3. MacCarthy, B. L., & Jayarathne, P. G. S. A. (2013). Supply network structures in the international clothing industry: differences across retailer types. International Journal of Operations & Production Management, 33(7), 858-886. (Highly commended paper award).
  4. MacCarthy, B. L., (2013), An Analysis of Order Fulfilment Approaches for Delivering Variety and Customization, International Journal of Production Research,  51(23-24), 7329-7344.
  5. Brabazon P & MacCarthy B L (2012), Investigating a long tail in retail vehicle sales, Omega: The International Journal of Management Science, Vol 40(3), pp 302-313.
  6. Brabazon, P. G., MacCarthy, B., Woodcock, A., & Hawkins, R. W. (2010). Mass customization in the automotive industry. Production and Operations Management, 19(5), 489-502.
  7. Brabazon, P. G.  &  MacCarthy B. L., (2017) The Automotive Order to Delivery Process: How Should it Be Configured For Different Markets?, European Journal of Operational Research, Vol 263 (1), 142–157.  
  8. MacCarthy, B. L.; Blome, C; Olhager, J; Srai, J; Zhao, X. (2016) Supply Chain Evolution – Theory, Concepts and Science, International Journal of Operations and Production Management, Vol. 36 (12), pp. 1696 – 1718.  (Highly commended paper award)

Short biography:

Professor MacCarthy has been a full Professor of Operations Management in the Business School at the University of Nottingham since 2003. After an early career in industry he undertook his PhD at the University of Bradford in the early 1980s, followed by postdoctoral work in the Mathematics Institute at Oxford University. He joined Nottingham in the late 1980’s. He teaches at Executive, MBA, and Masters levels on operations, supply chain, and project management. He developed the Executive Masters programme in Global Supply Chain Management with Rolls-Royce at Nottingham.

Bart’s research spans the analysis, modelling and management of operational systems in a wide range of sectors combining both qualitative and quantitative methodologies. He is particularly interested in research studies that combine the analysis of practice with models. He has led major research projects on effective decision support in planning and scheduling, order fulfilment modelling Mass Customization, international supply chain management. He has gained very significant research funding over his career from the UK reach councils, the European Union and industry. Currently he is the Principal Investigator at Nottingham on the EPSRC-funded multi-University grant examining new perspectives on modelling robustness and resilience in complex supply networks. Current research interests also include the impact of digitisation and distributed cloud technologies on the supply chain, as well as decision models for omni-channel retail fulfilment.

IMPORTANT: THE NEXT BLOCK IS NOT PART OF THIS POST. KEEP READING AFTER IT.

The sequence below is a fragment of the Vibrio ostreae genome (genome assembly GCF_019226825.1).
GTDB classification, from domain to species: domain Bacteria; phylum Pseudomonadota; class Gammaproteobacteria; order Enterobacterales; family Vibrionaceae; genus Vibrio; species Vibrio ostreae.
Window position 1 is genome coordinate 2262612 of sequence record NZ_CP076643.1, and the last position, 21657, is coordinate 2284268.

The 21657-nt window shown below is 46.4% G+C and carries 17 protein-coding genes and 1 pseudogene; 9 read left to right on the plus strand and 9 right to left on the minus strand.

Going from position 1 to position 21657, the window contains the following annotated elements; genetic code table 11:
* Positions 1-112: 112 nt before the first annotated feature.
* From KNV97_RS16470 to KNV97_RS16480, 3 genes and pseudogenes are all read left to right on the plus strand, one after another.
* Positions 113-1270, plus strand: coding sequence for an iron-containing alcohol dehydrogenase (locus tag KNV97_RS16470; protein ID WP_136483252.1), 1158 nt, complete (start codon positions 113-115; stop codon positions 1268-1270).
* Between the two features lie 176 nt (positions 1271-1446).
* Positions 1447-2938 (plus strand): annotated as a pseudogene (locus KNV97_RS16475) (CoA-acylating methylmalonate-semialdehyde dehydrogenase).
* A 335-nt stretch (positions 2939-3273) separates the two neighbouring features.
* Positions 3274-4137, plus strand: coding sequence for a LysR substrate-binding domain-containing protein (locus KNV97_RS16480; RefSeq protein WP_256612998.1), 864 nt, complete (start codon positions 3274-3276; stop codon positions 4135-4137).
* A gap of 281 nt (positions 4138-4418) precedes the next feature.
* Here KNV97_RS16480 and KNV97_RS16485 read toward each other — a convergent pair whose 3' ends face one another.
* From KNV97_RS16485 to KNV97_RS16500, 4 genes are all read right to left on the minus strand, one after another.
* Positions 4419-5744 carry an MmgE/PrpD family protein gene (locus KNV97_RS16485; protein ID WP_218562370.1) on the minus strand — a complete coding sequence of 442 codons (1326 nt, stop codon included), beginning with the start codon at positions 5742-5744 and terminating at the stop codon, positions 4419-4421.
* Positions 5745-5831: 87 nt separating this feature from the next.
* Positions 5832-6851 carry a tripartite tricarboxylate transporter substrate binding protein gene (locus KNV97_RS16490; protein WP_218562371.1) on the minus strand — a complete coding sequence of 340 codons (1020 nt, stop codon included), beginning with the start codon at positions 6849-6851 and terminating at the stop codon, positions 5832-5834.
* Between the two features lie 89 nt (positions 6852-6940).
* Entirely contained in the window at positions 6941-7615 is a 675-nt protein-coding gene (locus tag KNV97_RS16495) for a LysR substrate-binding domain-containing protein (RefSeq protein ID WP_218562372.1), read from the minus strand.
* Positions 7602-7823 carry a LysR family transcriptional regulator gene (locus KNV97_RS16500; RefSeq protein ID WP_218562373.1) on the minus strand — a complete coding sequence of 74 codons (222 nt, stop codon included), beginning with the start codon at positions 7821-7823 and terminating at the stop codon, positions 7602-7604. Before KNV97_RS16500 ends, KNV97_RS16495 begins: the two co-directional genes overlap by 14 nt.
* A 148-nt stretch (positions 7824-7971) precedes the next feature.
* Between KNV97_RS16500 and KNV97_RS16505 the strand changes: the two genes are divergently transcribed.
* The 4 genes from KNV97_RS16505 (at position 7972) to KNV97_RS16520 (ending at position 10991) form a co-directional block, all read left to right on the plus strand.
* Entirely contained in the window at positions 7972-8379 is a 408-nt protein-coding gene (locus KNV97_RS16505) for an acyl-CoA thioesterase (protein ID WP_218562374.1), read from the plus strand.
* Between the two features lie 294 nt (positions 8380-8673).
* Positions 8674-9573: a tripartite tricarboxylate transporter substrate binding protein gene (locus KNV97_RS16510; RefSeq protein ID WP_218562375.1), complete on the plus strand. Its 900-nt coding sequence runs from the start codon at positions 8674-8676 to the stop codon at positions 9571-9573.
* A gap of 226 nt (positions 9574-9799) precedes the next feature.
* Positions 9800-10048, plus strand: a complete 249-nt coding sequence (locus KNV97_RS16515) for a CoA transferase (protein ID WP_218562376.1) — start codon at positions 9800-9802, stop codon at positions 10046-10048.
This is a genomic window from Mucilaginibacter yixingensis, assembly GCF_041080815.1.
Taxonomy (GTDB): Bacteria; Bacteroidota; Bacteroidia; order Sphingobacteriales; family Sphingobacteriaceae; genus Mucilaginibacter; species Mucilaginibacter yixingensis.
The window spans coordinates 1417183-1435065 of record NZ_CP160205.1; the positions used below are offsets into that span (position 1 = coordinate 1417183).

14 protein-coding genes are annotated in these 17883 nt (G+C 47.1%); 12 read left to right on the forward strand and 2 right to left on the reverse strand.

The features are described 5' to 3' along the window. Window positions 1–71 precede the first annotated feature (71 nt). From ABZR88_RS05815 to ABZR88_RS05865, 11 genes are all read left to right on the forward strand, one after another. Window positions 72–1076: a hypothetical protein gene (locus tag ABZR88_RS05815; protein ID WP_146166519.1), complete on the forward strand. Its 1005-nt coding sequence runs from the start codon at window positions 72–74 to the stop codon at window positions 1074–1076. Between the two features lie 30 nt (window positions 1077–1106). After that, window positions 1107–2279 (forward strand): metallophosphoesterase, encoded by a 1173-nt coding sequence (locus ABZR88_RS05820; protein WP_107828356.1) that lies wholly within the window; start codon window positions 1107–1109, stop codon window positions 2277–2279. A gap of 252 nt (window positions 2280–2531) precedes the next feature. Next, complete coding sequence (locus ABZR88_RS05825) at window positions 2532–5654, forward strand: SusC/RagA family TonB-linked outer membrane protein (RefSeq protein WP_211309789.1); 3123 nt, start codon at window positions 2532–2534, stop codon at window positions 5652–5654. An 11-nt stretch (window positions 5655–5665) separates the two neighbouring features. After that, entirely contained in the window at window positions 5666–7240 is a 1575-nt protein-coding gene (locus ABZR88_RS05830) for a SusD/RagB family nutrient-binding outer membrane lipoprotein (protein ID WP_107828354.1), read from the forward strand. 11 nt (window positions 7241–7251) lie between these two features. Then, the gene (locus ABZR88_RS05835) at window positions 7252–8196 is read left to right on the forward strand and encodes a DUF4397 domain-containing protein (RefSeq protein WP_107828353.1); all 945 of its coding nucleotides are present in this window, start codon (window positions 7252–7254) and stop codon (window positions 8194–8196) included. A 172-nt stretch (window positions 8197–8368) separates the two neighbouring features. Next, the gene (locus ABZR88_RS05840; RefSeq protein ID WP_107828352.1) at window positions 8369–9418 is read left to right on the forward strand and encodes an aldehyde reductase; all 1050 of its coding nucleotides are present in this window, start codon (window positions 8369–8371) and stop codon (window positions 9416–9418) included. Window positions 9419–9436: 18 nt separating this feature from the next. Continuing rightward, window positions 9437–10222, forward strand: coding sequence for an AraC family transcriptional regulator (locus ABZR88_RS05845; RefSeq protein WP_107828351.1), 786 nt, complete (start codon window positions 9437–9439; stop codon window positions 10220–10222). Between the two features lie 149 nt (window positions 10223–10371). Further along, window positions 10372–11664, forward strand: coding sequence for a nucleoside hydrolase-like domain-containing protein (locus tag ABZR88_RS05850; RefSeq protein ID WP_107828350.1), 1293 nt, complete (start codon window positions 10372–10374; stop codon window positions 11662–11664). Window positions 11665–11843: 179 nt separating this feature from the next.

Bart has researched and consulted with a range of companies in automotive, aerospace, engineering, textiles and clothing, consumer products, food and logistics. He has published widely in the Operations Management and Management Science literatures. He is European Editor for the International Journal of Production Economics (IJPE) and serves on the editorial board of a number of other academic journals including the International Journal of Operations and Production Management. He was President of the European Chapter of the Decision Sciences Institute (EDSI) from July 2011 until June 2012 and serves on DSI’s Strategic Planning for International Affairs Committee. He is a board member of the International Foundation for Production Research (IFPR).